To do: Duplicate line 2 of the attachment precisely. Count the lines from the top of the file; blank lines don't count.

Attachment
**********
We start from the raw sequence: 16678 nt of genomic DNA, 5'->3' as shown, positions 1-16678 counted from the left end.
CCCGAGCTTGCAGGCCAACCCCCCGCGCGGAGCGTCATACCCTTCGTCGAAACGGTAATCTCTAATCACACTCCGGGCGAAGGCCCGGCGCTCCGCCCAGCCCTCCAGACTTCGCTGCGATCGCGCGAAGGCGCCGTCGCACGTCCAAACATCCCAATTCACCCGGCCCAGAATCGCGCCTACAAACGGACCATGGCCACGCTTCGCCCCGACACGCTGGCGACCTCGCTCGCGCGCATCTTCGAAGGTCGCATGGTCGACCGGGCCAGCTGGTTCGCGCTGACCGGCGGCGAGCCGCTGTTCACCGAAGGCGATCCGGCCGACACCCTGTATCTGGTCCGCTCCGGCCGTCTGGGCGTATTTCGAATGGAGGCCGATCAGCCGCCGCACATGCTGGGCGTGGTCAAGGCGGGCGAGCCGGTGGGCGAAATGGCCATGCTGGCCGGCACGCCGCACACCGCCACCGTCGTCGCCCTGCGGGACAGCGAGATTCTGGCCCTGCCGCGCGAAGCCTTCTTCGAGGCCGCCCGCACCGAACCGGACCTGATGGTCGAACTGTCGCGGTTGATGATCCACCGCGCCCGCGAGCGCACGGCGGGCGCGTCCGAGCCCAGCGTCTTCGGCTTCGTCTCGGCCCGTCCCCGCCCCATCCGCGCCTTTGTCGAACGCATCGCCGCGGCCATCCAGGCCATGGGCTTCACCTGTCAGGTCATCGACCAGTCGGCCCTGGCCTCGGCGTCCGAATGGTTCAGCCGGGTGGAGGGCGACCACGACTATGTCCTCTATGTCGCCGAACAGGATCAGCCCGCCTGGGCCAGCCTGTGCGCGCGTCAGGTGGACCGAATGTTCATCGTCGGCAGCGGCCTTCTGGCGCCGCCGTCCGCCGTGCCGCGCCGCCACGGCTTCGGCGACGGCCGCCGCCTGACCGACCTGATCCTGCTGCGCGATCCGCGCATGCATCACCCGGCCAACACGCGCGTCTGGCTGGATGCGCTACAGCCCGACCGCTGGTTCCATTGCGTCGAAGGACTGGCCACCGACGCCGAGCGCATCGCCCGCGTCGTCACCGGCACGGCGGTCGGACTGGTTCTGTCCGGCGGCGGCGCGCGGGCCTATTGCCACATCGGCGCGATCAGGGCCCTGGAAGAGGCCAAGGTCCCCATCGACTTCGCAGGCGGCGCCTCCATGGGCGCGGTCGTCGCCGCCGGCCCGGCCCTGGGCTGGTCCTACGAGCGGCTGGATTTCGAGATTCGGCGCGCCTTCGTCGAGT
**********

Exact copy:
CCCGAGCTTGCAGGCCAACCCCCCGCGCGGAGCGTCATACCCTTCGTCGAAACGGTAATCTCTAATCACACTCCGGGCGAAGGCCCGGCGCTCCGCCCAGCCCTCCAGACTTCGCTGCGATCGCGCGAAGGCGCCGTCGCACGTCCAAACATCCCAATTCACCCGGCCCAGAATCGCGCCTACAAACGGACCATGGCCACGCTTCGCCCCGACACGCTGGCGACCTCGCTCGCGCGCATCTTCGAAGGTCGCATGGTCGACCGGGCCAGCTGGTTCGCGCTGACCGGCGGCGAGCCGCTGTTCACCGAAGGCGATCCGGCCGACACCCTGTATCTGGTCCGCTCCGGCCGTCTGGGCGTATTTCGAATGGAGGCCGATCAGCCGCCGCACATGCTGGGCGTGGTCAAGGCGGGCGAGCCGGTGGGCGAAATGGCCATGCTGGCCGGCACGCCGCACACCGCCACCGTCGTCGCCCTGCGGGACAGCGAGATTCTGGCCCTGCCGCGCGAAGCCTTCTTCGAGGCCGCCCGCACCGAACCGGACCTGATGGTCGAACTGTCGCGGTTGATGATCCACCGCGCCCGCGAGCGCACGGCGGGCGCGTCCGAGCCCAGCGTCTTCGGCTTCGTCTCGGCCCGTCCCCGCCCCATCCGCGCCTTTGTCGAACGCATCGCCGCGGCCATCCAGGCCATGGGCTTCACCTGTCAGGTCATCGACCAGTCGGCCCTGGCCTCGGCGTCCGAATGGTTCAGCCGGGTGGAGGGCGACCACGACTATGTCCTCTATGTCGCCGAACAGGATCAGCCCGCCTGGGCCAGCCTGTGCGCGCGTCAGGTGGACCGAATGTTCATCGTCGGCAGCGGCCTTCTGGCGCCGCCGTCCGCCGTGCCGCGCCGCCACGGCTTCGGCGACGGCCGCCGCCTGACCGACCTGATCCTGCTGCGCGATCCGCGCATGCATCACCCGGCCAACACGCGCGTCTGGCTGGATGCGCTACAGCCCGACCGCTGGTTCCATTGCGTCGAAGGACTGGCCACCGACGCCGAGCGCATCGCCCGCGTCGTCACCGGCACGGCGGTCGGACTGGTTCTGTCCGGCGGCGGCGCGCGGGCCTATTGCCACATCGGCGCGATCAGGGCCCTGGAAGAGGCCAAGGTCCCCATCGACTTCGCAGGCGGCGCCTCCATGGGCGCGGTCGTCGCCGCCGGCCCGGCCCTGGGCTGGTCCTACGAGCGGCTGGATTTCGAGATTCGGCGCGCCTTCGTCGAGT